If you are traveling Japan, aside from your passport and your JR Pass, one of the most important things to do, once you arrive in Japan, is to get an IC Transportation Card that will allow you travel in Japan.
The first thing to do either prior to your trip or at the airport is to at least have around Y10,000 yen ready ($100 US) or at least Y2000 minimum.
The top two in the Kanto region (where Tokyo is located) are Suica and Pasmo and when arriving to Narita or Haneda Airports, you will find Suica (in Green) or Passmo (in Pink) ticket machines.
Be patient and go up to the machine and select English.
Select that you want to purchase a new Suica or a Passmo Card and you can either choose for a blank card or with your name printed on it.
Insert two Y1000 and your new IC transportation card will be made and will come out of the machine.
Please note that depending in which area of Japan you are in, other prefectures use IC cards with different names, for example, Nagoya uses Manaca and Toica IC cards:
But to keep things simple, let’s stay with Suica and Pasmo IC transporation cards!
After receiving your card, now you will want to charge your card (add more money), here is a video I streamed live via Facebook:
Assuming that you are going to Tokyo first from Narita Airport, after you charged your card and added more yen, hold on to your card as more than likely to get to your destination in Tokyo, you’ll more than likely need to purchase your Narita Express ticket to take you to Tokyo.
So, now assuming you are now in a station at Tokyo. Now to head to your destination, hopefully you have a pocket WiFi and a smartphone or tablet with you. Go to Hyperdia or Google Maps and type in the station that you are in and the station you are going to and you will see the time of departures.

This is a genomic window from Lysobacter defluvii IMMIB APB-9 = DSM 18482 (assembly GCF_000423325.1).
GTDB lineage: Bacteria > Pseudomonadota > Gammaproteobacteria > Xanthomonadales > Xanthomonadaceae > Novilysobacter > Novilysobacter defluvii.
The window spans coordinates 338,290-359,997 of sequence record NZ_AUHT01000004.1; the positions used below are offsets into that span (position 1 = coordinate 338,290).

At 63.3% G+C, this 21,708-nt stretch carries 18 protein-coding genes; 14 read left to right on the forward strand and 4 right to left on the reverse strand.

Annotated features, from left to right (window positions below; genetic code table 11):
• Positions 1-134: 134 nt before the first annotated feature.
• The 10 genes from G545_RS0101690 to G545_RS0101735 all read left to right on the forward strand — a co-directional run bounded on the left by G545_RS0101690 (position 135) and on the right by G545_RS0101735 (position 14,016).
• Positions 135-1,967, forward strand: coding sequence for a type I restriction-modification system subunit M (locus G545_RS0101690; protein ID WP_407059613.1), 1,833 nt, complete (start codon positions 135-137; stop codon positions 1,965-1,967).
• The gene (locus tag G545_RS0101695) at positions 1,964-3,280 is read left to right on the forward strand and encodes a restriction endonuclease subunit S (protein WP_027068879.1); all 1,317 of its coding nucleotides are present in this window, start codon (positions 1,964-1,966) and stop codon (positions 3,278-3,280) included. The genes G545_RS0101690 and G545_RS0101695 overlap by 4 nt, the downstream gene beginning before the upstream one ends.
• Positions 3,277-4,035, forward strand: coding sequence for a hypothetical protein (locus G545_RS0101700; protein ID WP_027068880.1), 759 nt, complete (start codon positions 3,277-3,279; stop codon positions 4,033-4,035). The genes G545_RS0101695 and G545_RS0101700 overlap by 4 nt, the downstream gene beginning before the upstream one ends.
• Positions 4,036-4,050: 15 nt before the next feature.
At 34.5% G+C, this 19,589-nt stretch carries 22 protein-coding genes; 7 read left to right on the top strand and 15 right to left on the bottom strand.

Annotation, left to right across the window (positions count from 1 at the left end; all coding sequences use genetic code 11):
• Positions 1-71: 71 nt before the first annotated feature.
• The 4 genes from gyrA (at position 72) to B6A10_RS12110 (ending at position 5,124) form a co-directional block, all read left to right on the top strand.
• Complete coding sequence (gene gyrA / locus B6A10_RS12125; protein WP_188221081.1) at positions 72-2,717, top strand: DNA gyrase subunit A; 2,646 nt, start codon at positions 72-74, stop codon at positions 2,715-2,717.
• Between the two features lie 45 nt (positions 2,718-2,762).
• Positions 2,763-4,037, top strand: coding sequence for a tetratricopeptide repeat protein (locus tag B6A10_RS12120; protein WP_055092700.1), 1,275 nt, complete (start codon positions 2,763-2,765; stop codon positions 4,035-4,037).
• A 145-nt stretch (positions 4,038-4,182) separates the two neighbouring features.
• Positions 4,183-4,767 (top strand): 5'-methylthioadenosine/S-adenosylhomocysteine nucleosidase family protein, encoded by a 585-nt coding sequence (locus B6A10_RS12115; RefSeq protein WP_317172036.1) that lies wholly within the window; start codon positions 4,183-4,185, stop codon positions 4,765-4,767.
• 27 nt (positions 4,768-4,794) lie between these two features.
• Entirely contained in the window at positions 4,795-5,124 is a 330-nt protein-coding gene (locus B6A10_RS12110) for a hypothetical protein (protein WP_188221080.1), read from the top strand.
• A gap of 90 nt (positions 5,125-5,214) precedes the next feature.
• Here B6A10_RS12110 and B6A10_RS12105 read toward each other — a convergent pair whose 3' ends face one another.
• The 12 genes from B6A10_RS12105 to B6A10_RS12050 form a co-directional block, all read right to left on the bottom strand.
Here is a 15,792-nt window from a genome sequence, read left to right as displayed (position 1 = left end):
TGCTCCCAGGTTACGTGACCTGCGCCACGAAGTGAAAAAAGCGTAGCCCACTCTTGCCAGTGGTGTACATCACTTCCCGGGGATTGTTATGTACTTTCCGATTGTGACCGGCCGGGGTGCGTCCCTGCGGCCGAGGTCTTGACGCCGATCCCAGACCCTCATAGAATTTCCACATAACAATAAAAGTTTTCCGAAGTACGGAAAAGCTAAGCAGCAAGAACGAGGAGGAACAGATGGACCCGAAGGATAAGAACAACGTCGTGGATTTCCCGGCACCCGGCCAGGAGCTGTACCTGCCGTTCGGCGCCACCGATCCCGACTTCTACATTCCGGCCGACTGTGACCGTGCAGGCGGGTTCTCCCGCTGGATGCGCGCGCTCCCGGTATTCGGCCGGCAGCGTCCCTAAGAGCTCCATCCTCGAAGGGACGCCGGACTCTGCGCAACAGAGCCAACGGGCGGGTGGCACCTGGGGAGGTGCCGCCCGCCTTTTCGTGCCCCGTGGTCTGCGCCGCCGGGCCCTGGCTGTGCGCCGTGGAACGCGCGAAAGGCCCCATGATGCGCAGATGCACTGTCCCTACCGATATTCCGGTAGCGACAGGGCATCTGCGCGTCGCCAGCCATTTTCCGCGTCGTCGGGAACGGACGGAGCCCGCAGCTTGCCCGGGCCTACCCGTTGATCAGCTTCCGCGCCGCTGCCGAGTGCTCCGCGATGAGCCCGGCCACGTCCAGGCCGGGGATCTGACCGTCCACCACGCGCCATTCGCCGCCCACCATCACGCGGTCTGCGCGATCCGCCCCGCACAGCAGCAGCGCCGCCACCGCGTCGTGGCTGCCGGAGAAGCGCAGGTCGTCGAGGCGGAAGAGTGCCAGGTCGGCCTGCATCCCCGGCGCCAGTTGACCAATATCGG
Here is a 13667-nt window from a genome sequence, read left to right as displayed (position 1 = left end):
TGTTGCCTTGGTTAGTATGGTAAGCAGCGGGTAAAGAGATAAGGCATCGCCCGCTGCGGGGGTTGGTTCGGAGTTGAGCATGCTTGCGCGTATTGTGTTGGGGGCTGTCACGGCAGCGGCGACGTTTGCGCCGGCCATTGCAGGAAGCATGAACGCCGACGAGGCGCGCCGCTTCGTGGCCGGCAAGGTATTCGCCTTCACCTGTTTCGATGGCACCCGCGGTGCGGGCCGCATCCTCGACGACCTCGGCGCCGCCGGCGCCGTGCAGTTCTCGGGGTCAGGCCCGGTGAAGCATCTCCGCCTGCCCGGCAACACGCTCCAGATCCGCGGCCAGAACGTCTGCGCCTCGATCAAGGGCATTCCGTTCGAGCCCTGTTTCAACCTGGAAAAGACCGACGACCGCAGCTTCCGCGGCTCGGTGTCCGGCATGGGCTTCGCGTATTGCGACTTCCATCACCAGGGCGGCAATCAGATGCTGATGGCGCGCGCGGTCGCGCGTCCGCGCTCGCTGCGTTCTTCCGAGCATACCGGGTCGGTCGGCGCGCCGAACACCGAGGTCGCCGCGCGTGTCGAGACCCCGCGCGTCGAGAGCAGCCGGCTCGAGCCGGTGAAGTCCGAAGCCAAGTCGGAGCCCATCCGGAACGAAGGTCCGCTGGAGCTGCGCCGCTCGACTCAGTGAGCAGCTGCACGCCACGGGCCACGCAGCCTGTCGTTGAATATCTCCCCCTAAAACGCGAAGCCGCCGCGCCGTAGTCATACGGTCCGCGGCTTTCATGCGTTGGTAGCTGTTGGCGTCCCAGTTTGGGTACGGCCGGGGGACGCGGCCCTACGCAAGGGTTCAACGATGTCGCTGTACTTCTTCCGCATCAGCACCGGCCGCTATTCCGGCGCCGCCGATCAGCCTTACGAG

So, while in the station, find which train you have to ride. Hopefully where you are staying is near a station close to JR Yamanote Line.
Here is an example, using Google Maps. Let’s say, I want to go from Tokyo Station to Ikebukuro Station.
Here are things to know by looking at this map. One, the JR Yamanote is the most convenient to ride because it takes you to the main station. But if I take the Marunouchi Line, note the M with a red circle or other stations with a letter and a circle around it. That’s a metro subway and not the train.
If you are carrying luggage, I recommend riding the train over the metro because metro’s tend to have A LOT of stairs. It is a hassle to bring luggage over those stairs. But if you are staying near the subway/metro station, not much you can do but to take it slow and hopefully there is an elevator that you can bring your luggage and save you time and endure less pain.
So, I chose to ride the JR Yamanote Line and the cost it will deduct from your IC Card is Y200.
So, now…inside the station, search for the GREEN Yamanote Train entrance. If you need help, you can ask the attendance and show your itenerary or the location you are going to and they will tell you which stairs to take.
Next thing to do is get your IC card or your wallet with your IC card and wave it on top of the IC detector on the gate. You will hear a beep, the gates open and you can go through. That’s about it.
It’s really simple to use. But just remember, if you have a Japan Rail Pass and you have already activated it, then if you are riding a JR train, you do not need to use your Suica or Pasmo card. Just go to where the train attendant right next to the gate and show your JR Pass and he/she will let you through. And that’s it!!!
OK, so now you have your IC Transportation Card…Suica or a Pasmo card and you know how to use it for transportation. But if you are at the station, there are stores, restaurants, kiosks and food/beverage machines that take your IC transporation card. Just wave your card on the IC Card reader and your purchases will be deducted from your card. It’s that easy!
But if you want to see how walking the through the gate is, you can view the following videos below.
Here is a Facebook Live Stream of me going from Ikebukuro station and riding the train to Nippori Station:
Photo and videos by Dennis A. Amith
Suica and Pasmo Machine Photos by Loy Fruel (Thanks Loy!)